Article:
The Making of Heritages among Nomadic, Pastoral Peoples in Muslim Societies
This special issue inquires into the changes under way among nomadic, pastoral peoples in Muslim societies that are concurrent with the construction of a heritage, whether from their culture's material or immaterial aspects (Bortolotto 2011) or through 'protected areas' or 'conservation sites'. The five articles herein focus on nomadic, pastoral groups in several areas in the Muslim world, ranging from North Africa to central Asia. They span two areas of study: how nomadic, pastoral societies cope with social changes and public policies (Bonte and Ben Hounet 2009, Sternberg and Chatty 2013); and how 'heritages' are made from traditional practices and objects. This special issue has come out of a roundtable organised in March 2014 by the team working on the comparative anthropology of Muslim societies and cultures (Laboratory of Social Anthropology, Collège de France, Paris). By limiting the scope to Muslim societies, a reasoned and reasonable comparison can be proposed within a vast, diversified sociocultural zone. Furthermore, the part played by a religious identity in heritage-making among nomadic, pastoral peoples can be brought to light.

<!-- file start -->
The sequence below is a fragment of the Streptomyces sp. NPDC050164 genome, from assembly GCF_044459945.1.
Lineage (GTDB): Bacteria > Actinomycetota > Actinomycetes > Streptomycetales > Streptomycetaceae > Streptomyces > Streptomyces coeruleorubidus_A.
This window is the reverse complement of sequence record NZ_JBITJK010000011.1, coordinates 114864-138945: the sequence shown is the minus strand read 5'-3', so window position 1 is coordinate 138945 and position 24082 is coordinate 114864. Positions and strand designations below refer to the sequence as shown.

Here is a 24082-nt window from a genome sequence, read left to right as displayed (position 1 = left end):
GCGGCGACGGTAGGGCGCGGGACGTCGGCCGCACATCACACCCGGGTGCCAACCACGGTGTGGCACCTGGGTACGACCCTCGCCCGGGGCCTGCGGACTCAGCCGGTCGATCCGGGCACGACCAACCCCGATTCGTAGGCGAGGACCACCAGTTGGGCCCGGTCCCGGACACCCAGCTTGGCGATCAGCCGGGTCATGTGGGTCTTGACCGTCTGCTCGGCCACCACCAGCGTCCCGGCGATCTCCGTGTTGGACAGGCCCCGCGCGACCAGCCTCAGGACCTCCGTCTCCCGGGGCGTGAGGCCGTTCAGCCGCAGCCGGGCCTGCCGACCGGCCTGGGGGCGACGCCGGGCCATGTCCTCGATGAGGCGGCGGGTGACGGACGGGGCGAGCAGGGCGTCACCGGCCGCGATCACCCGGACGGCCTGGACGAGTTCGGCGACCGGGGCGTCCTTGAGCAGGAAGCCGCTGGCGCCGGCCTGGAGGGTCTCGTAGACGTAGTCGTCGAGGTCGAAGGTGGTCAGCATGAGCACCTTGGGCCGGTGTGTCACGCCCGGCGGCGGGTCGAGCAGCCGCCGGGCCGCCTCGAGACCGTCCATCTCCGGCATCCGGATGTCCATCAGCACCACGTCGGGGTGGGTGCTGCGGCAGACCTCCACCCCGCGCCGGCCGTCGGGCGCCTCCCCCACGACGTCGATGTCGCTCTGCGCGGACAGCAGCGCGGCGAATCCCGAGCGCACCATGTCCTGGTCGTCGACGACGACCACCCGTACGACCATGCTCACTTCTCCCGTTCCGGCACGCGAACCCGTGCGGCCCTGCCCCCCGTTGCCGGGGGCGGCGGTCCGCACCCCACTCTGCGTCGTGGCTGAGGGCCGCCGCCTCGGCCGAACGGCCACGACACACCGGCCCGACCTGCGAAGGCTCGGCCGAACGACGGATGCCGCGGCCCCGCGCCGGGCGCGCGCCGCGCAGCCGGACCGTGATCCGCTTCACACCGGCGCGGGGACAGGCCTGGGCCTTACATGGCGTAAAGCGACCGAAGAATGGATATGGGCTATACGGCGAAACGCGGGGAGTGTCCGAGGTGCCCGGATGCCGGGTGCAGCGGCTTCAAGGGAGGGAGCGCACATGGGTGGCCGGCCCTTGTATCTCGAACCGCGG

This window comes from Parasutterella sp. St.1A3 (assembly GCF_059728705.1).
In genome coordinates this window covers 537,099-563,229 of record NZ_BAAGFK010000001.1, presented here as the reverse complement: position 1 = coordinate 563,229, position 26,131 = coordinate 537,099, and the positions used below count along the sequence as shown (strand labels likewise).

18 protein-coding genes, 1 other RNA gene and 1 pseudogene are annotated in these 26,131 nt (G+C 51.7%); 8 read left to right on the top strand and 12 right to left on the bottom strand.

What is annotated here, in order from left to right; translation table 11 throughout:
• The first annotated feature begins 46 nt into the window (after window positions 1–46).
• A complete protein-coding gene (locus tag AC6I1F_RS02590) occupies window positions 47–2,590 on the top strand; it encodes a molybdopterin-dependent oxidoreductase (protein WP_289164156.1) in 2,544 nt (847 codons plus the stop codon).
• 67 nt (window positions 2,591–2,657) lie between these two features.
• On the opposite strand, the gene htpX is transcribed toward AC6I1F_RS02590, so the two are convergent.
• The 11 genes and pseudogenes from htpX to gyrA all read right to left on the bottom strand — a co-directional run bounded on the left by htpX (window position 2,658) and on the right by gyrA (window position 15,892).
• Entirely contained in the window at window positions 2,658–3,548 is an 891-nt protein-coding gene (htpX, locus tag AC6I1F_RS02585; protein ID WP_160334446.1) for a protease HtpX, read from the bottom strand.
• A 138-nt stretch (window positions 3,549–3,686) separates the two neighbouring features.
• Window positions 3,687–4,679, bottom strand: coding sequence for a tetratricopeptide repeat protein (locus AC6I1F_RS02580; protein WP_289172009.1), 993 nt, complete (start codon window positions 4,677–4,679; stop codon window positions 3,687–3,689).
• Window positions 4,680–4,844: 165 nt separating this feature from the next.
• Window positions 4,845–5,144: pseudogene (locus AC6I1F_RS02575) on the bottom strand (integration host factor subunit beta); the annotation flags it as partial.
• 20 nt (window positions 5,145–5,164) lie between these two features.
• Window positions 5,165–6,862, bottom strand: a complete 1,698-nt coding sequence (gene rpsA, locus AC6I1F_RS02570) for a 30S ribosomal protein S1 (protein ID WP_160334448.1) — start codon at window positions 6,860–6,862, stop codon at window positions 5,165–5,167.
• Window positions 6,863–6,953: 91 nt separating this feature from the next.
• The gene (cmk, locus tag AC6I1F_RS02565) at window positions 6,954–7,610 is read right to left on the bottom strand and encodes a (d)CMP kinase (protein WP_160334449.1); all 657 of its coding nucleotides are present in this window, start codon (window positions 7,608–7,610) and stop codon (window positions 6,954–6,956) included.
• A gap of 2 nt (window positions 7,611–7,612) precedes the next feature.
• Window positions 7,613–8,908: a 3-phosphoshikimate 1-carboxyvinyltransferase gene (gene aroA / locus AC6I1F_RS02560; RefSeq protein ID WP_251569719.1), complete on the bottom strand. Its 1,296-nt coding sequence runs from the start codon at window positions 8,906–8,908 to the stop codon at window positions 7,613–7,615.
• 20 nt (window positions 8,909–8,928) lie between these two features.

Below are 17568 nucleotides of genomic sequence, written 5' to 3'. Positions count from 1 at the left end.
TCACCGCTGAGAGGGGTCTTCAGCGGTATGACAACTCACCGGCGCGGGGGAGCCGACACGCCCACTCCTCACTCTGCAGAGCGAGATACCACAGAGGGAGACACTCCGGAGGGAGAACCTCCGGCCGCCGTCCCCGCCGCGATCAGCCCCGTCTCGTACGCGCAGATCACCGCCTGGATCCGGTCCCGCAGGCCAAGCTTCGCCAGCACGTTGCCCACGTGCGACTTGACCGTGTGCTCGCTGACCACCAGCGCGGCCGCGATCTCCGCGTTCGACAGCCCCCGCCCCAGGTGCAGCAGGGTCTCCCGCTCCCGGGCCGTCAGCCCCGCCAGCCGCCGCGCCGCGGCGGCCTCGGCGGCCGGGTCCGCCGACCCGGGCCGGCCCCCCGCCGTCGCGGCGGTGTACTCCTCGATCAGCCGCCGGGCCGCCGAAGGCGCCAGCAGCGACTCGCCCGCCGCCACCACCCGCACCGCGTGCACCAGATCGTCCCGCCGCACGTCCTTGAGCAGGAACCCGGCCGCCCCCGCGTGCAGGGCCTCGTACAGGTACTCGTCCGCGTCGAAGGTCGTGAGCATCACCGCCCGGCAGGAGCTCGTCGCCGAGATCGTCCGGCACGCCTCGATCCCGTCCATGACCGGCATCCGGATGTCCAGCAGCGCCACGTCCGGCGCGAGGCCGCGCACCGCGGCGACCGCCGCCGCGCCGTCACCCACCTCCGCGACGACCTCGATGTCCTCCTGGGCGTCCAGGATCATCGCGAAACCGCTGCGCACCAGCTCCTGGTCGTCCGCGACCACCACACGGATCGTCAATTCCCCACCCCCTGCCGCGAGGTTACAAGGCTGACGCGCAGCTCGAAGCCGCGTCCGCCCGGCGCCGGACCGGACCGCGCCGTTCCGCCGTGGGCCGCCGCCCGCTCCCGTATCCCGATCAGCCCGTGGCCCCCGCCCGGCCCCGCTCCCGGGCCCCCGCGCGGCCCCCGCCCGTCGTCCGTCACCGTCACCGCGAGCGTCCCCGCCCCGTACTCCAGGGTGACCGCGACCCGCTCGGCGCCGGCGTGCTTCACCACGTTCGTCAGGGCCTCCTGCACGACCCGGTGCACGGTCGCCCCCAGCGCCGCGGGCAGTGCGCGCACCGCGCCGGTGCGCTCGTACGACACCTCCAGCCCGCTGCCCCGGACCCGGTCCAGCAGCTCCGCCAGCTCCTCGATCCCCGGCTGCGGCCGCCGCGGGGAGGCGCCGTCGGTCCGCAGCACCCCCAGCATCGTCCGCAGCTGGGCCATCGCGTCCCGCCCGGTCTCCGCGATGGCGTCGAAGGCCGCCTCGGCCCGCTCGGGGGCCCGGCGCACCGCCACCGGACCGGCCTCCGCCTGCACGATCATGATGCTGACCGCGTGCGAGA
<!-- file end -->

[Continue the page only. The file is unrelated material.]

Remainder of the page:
No References for this article.
No Supplementary Data.
No Article Media
Document Type: Introduction
Publication date: January 1, 2016
More about this publication?
- Nomadic Peoples is an international journal published by the White Horse Press for the Commission on Nomadic Peoples, International Union of Anthropological and Ethnological Sciences. Its primary concerns are the current circumstances of all nomadic peoples around the world and their prospects. Its readership includes all those interested in nomadic peoples, scholars, researchers, planners and project administrators.
- Information for Authors
- Submit a Paper
- Subscribe to this Title
- Ingenta Connect is not responsible for the content or availability of external websites